Everything seemed perfectly normal as we hit the "publish" button and watched our last system guide go up. Not long afterward, we noticed a disturbing trend: hard-drive prices were climbing, and climbing... and climbing. Drives that were once on sale for $64.99 were suddenly priced over $150, and higher-capacity offerings were soaring well above the $200 mark. The rise in prices was connected to those nasty floods in Thailand, which submerged numerous factories associated with mechanical hard drive production under several feet of water.
Though we hoped for a prompt recovery, it soon became clear there was no easy fix. In November, Seagate's CEO predicted the industry wouldn't get fully back on its feet for another year. Last week, Western Digital announced production had finally resumed... at one of its Thai facilities. We're not out of the woods yet—far from it.
Those developments have left us with the unpleasant task of rethinking a system guide once tuned for dirt-cheap mechanical drives. As you'll see over the following pages, the sudden rise in hard-drive prices has forced us to reconfigure all of our usual builds extensively. We've had to rename some systems and do a little soul-searching to determine their true target audiences. We're happy with the end result, but this may be the first time we've had to make so many changes due to price increases rather than price cuts or new component releases.
Now, things aren't all doom and gloom. Some of AMD's FX-series chips are finally in stock, and we were able to include them as alternatives in a couple of our configs. Nvidia's new GeForce GTX 560 Ti 448 has earned a choice spot in one build, and Sandy Bridge-E now reigns supreme in the Double-Stuff Workstation. To keep things interesting, we've also added a fresh home-theater PC to the mix, complete with a Blu-ray drive, an optional CableCard tuner, and a neat keyboard-and-touchpad combo the size of a remote. Read on for all the details.
Rules and regulations
Before we get into our component recommendations, we should explain our methodology a little bit. Before that, though, a short disclaimer: this is a component selection guide, not a PC assembly guide or a performance comparison. If you're seeking help with the business of putting components together, we have a handy how-to article just for that. If you're after reviews and benchmarks, might we suggest heading to our front page and starting from there.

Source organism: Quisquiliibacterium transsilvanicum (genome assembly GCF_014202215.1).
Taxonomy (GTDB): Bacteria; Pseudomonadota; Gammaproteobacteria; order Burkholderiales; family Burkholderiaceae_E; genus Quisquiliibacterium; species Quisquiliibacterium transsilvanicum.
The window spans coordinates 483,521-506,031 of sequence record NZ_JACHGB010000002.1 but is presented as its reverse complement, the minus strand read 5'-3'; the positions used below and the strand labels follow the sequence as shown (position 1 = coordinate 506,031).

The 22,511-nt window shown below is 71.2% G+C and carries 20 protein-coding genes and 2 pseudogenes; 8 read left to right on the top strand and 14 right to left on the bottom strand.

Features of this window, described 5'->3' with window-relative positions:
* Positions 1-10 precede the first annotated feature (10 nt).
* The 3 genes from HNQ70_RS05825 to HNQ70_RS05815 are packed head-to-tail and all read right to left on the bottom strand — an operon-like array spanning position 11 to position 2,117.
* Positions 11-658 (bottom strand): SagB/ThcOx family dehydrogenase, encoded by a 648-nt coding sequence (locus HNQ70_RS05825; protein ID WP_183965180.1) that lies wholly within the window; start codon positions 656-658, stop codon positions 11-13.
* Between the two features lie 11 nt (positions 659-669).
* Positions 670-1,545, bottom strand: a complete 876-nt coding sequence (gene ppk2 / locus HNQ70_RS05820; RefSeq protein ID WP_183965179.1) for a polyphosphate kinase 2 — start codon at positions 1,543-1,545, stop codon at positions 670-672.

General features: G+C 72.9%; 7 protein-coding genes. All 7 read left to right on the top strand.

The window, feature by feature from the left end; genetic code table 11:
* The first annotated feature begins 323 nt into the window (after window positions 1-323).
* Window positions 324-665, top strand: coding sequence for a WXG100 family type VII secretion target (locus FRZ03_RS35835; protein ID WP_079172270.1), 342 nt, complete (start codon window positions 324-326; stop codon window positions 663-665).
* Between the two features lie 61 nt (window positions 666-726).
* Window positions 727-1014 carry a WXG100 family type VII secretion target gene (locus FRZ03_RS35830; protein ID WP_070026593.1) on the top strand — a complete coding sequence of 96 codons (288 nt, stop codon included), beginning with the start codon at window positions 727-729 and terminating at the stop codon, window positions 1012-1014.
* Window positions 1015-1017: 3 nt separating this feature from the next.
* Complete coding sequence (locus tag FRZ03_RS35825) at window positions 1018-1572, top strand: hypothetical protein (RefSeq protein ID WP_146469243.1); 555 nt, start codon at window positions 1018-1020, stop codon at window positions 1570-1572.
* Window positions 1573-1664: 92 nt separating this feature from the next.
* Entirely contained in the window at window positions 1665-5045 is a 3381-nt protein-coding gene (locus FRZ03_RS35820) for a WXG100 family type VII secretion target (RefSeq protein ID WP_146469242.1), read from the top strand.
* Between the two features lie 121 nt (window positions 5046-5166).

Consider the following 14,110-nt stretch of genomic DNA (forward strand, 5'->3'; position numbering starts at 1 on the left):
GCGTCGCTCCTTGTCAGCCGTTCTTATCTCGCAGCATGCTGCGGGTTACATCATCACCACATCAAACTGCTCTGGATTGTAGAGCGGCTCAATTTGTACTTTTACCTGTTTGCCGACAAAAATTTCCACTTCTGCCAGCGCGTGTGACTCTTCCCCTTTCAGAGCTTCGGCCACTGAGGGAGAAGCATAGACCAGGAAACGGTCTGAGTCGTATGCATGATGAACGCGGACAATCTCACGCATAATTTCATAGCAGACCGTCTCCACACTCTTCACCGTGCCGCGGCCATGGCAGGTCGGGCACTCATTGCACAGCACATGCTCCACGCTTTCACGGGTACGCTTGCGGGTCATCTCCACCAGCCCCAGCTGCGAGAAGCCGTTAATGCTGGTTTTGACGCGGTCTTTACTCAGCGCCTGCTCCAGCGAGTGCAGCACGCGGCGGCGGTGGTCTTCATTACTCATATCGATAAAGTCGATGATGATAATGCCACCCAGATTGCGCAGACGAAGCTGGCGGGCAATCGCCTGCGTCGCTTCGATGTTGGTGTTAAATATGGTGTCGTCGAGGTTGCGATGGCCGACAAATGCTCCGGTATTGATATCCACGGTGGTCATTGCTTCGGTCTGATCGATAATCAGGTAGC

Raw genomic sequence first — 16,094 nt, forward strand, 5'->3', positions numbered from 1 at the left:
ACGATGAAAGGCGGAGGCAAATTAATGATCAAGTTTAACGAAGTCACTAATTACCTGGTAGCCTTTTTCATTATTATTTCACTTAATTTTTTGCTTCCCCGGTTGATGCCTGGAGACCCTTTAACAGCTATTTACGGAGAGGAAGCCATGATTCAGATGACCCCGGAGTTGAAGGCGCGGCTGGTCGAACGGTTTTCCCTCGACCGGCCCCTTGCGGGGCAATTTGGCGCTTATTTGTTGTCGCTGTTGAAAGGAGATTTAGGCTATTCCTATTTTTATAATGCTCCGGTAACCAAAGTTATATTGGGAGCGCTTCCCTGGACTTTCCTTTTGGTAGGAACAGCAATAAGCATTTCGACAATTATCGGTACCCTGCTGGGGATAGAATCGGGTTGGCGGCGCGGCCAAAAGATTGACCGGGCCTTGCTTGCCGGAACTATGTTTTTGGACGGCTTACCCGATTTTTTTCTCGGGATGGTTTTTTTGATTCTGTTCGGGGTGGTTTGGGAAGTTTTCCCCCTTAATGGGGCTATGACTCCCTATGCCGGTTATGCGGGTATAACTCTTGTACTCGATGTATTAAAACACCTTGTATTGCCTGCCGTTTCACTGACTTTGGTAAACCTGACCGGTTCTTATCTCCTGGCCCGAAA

Over the next few pages, you'll see us recommend and discuss components for four sample builds. Those builds have target budgets of $600, $900, $1,500, and around $3,000. Within each budget, we will attempt to hit the sweet spot of performance and value while mentally juggling variables like benchmark data, our personal experiences, current availability and retail pricing, user reviews, warranty coverage, and the manufacturer's size and reputation. We'll try to avoid both overly cheap parts and needlessly expensive ones. We'll also favor components we know first-hand to be better than the alternatives.
Beyond a strenuous vetting process, we will also aim to produce balanced configurations. While it can be tempting to settle on a $50 motherboard or a no-name power supply just to make room for a faster CPU, such decisions are fraught with peril—and likely disappointment. Similarly, we will avoid favoring processor performance at the expense of graphics performance, or vice versa, keeping in mind that hardware enthusiasts who build their own PCs tend to be gamers, as well.
Now that we've addressed the how, let's talk about the where. See that "powered by Newegg.com" logo at the top of the page? Newegg sponsors our system guides, and more often than not, it will double as our source for component prices. However, Newegg has no input on our editorial content nor sway over our component selections. If we want to recommend something it doesn't carry, we'll do just that.
We think sourcing prices from a huge online retailer gives us more realistic figures, though—so much so that we quoted Newegg prices long before this guide got a sponsor. Dedicated price search engines can find better deals, but they often pull up unrealistically low prices from small and potentially unreliable e-tailers. If you're going to spend several hundred (or thousand) dollars on a PC, we think you'll be more comfortable doing so at a large e-tailer with a proven track record and a decent return policy. That vendor doesn't have to be as big as Newegg, but it probably shouldn't be as small as Joe Bob's Discount Computer Warehouse, either.